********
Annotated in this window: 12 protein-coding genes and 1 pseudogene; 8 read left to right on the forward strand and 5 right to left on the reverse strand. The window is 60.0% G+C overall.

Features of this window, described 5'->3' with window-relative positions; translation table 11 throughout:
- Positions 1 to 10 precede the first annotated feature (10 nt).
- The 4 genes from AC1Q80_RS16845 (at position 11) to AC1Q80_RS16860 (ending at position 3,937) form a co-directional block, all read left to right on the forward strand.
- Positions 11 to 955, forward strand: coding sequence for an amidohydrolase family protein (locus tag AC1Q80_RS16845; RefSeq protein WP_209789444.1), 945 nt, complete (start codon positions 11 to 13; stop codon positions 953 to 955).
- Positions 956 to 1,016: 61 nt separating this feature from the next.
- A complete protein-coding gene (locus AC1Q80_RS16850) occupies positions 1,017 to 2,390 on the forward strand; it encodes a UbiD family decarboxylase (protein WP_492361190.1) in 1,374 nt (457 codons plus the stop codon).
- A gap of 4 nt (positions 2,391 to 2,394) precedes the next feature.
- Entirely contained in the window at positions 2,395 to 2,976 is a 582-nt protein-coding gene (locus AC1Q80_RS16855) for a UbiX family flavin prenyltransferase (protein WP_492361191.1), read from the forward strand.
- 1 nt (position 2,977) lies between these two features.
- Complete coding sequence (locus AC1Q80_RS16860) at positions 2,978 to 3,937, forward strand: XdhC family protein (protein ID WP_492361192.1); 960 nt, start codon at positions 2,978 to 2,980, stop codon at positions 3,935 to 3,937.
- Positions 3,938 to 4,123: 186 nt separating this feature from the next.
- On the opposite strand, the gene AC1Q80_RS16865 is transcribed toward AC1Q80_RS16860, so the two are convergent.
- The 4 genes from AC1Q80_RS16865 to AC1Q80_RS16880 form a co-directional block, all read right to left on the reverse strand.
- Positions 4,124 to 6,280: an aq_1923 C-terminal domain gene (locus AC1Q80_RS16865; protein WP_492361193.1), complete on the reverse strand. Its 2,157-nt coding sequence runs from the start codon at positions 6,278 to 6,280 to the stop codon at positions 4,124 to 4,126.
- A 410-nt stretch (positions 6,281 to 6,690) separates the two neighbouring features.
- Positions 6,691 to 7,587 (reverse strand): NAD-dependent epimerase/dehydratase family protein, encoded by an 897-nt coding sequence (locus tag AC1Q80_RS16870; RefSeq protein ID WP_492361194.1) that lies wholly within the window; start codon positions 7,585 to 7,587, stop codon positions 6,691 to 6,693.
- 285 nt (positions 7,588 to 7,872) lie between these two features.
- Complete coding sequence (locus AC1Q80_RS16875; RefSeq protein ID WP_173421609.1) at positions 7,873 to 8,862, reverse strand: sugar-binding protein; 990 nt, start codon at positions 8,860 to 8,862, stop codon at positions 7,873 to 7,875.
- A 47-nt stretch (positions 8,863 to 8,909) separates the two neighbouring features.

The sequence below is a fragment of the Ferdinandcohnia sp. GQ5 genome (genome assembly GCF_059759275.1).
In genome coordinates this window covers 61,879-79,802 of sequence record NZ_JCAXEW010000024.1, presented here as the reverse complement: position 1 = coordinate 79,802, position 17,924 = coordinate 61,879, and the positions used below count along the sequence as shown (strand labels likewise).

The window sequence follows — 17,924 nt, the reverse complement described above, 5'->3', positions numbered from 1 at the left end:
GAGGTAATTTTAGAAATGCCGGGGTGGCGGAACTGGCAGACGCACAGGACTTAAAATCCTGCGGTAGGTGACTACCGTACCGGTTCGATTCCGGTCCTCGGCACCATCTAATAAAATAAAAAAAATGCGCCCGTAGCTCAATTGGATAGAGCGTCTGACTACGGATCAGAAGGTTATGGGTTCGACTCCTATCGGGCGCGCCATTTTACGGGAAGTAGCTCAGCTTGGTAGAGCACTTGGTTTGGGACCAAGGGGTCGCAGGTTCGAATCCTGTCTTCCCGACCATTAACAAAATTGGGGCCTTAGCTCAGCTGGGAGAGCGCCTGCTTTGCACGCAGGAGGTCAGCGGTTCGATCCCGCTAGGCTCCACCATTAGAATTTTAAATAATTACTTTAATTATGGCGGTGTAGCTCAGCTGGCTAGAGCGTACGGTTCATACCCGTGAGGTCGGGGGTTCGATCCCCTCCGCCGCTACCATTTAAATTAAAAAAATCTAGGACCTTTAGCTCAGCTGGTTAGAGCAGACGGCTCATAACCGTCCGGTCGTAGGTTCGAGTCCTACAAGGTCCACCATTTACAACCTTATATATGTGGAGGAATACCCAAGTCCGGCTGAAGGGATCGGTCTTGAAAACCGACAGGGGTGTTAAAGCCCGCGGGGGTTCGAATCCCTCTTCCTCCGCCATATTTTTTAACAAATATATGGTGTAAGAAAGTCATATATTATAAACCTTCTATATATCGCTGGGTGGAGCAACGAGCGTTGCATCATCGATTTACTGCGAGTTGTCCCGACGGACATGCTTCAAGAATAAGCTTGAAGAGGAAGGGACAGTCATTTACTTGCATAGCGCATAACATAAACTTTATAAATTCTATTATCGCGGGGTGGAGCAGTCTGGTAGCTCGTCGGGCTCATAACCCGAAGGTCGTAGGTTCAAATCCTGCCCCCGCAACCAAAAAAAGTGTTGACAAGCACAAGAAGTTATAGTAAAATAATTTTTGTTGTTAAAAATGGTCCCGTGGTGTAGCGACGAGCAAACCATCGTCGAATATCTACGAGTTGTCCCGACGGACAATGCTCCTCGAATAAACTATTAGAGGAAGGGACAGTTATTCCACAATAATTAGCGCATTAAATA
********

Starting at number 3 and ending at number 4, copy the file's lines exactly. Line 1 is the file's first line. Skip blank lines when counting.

- Positions 1 to 10 precede the first annotated feature (10 nt).
- The 4 genes from AC1Q80_RS16845 (at position 11) to AC1Q80_RS16860 (ending at position 3,937) form a co-directional block, all read left to right on the forward strand.